If you work inside of an enclosed office building day in and day out, then take note. The air you're breathing in might be making you sick. Despite the progress that's been made in reducing six of the most dangerous toxins in the air, the Environmental Protection Agency (EPA) reports there's still a lot of progress that needs to be made.

No matter if your workplace is new or old, poor air quality surrounds you. In fact, according to the EPA, 25 percent of new or renovated buildings are thought to be responsible for reported cases of sick building syndrome. Of the top six pollutants, carbon monoxide, lead, and ozone are seen as most responsible for instances of building-related illnesses, an issue that results in billions in lost profits annually.

Workers' compensation can help injured construction workers

Construction accidents are harrowing because they happen to men and women who are only trying to earn a living. It is very difficult for construction workers to stay completely safe as they work. There are a lot of hazards on these construction sites. This includes the heavy machinery, working at considerable heights and various electrical components.

Interestingly, it has come to light that the number of construction zone inspections is decreasing. While this is occurring, the number of construction accidents is rising. This is a troubling trend in New York that must be carefully considered because the people who keep the city's structures up to par are suffering. We find this very disturbing and think that action needs to be taken to rectify the situation.

Falling tools can be a workplace hazard

In New York, construction workers have always had to worry about falling tools. Back in 1903, the New York Times even ran an article talking about how important it was to secure tools during bridge building. This is something that's been an issue for a long time, and it still is today, despite advances in technology and workplace safety regulations.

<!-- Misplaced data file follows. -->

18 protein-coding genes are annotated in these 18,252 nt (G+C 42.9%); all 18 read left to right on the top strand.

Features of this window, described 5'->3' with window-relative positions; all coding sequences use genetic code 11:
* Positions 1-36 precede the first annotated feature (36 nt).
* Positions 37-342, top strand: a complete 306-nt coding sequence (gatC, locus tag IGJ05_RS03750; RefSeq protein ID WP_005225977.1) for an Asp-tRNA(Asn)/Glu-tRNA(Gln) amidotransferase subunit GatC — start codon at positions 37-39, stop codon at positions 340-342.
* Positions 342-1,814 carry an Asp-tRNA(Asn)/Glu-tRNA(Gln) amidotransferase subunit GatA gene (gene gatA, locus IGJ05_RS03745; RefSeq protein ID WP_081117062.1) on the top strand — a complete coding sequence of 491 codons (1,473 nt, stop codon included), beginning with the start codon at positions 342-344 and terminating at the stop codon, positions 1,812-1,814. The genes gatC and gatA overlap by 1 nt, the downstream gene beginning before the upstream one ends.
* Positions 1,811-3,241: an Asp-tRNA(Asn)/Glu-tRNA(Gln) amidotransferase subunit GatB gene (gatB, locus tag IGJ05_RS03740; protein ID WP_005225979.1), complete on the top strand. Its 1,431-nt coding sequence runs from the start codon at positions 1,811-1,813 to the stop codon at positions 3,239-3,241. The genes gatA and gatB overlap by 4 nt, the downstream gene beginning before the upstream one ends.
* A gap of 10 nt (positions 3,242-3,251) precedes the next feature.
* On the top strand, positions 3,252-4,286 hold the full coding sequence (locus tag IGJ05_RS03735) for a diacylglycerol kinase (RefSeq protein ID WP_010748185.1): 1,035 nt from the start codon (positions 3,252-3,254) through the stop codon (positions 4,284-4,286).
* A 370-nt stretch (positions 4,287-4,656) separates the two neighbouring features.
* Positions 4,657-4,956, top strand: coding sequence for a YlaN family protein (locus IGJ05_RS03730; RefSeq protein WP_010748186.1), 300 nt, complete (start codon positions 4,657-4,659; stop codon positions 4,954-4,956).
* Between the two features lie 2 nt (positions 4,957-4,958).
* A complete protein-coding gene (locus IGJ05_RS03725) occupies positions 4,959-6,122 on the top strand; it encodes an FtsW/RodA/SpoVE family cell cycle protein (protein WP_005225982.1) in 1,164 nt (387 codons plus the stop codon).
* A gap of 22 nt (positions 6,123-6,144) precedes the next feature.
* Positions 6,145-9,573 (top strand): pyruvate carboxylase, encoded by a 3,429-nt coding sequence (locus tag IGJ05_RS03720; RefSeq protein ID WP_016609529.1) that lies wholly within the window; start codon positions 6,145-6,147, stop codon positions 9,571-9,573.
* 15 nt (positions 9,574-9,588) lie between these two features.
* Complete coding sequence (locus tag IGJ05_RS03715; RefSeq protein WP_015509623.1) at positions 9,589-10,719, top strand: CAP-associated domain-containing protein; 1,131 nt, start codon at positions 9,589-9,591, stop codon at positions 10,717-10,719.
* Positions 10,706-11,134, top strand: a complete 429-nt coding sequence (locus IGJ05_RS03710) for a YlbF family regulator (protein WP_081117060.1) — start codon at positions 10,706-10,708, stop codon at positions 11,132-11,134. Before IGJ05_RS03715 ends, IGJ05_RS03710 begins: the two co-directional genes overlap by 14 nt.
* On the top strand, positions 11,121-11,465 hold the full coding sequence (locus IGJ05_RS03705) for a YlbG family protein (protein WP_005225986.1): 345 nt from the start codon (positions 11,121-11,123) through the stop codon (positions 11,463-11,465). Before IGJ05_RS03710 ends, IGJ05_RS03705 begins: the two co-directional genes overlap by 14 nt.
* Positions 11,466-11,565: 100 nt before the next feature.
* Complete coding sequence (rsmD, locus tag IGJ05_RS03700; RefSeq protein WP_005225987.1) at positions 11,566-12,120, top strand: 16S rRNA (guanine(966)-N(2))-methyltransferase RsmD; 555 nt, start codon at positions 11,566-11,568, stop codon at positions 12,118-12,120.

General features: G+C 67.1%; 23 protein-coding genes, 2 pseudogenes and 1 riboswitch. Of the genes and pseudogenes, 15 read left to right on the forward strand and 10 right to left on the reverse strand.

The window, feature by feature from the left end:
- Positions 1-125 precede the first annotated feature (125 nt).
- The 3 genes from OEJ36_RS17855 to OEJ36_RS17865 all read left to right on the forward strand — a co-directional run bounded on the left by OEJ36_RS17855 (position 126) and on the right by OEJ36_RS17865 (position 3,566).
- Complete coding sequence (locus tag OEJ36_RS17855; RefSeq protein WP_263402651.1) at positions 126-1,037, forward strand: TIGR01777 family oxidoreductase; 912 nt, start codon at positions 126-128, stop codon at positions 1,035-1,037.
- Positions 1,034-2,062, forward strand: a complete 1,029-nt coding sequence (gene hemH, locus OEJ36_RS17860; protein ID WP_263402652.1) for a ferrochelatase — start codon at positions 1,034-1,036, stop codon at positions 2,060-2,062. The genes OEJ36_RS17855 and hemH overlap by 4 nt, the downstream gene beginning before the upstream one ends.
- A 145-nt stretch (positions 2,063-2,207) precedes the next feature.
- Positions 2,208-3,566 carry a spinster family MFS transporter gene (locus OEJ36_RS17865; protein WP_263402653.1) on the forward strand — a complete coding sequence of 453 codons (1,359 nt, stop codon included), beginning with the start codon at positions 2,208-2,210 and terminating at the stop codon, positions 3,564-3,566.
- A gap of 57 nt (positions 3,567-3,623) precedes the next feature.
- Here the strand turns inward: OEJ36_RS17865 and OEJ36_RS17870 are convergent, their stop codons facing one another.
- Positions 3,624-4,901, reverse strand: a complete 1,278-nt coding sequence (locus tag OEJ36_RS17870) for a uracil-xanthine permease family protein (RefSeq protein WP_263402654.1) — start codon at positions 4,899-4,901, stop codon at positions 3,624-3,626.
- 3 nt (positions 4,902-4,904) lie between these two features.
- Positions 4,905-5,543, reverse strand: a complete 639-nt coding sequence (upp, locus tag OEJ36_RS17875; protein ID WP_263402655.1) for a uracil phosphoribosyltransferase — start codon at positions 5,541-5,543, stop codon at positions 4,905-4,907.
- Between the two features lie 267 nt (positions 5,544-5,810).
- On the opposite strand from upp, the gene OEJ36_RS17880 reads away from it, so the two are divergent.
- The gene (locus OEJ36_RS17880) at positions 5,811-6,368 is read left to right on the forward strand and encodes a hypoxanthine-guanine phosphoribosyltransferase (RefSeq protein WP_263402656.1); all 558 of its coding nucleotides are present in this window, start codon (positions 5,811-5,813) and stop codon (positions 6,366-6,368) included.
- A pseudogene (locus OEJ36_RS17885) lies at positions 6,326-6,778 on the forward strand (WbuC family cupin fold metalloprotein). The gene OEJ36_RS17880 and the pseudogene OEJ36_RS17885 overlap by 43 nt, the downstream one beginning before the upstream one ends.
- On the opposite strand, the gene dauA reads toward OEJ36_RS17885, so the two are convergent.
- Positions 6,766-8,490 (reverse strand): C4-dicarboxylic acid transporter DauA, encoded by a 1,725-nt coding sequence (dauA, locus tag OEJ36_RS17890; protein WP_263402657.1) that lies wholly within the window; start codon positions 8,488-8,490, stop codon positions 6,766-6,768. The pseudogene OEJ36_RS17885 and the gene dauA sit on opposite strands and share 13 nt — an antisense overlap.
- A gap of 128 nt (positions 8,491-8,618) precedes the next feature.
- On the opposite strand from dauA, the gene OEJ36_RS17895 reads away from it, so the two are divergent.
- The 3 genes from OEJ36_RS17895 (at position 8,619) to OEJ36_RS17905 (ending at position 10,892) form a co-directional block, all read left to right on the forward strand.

How many people are hurt? It changes from year to year, of course, but the Occupational Safety and Health Administration (OSHA) notes that over 50,000 workers are hit by falling objects every single year. Those numbers come from the Bureau of Labor Statistics (BLS). When you work out the math, it means that one person is injured every 10 minutes by a falling object.

Workplace distractions can lead to accidents

You've probably heard plenty about how distractions can lead to car accidents and mistakes on New York's highways. Distractions are blamed for a high amount of wrecks year in and year out. It's important for workers to know that distractions in the workplace can be just as dangerous.

For example, some workers like to wear headphones while they work, so they can listen to music or podcasts. Music can help workers avoid boredom and remain in a good mood at work.

  • American Association for Justice
  • NYCOSH-New York Committee for occupational Safety & Health
  • Queens County Bar Association
  • Society of New York Workers’ Compensation Bar Association, Inc | 1945
  • National Organization of social security claimants Representatives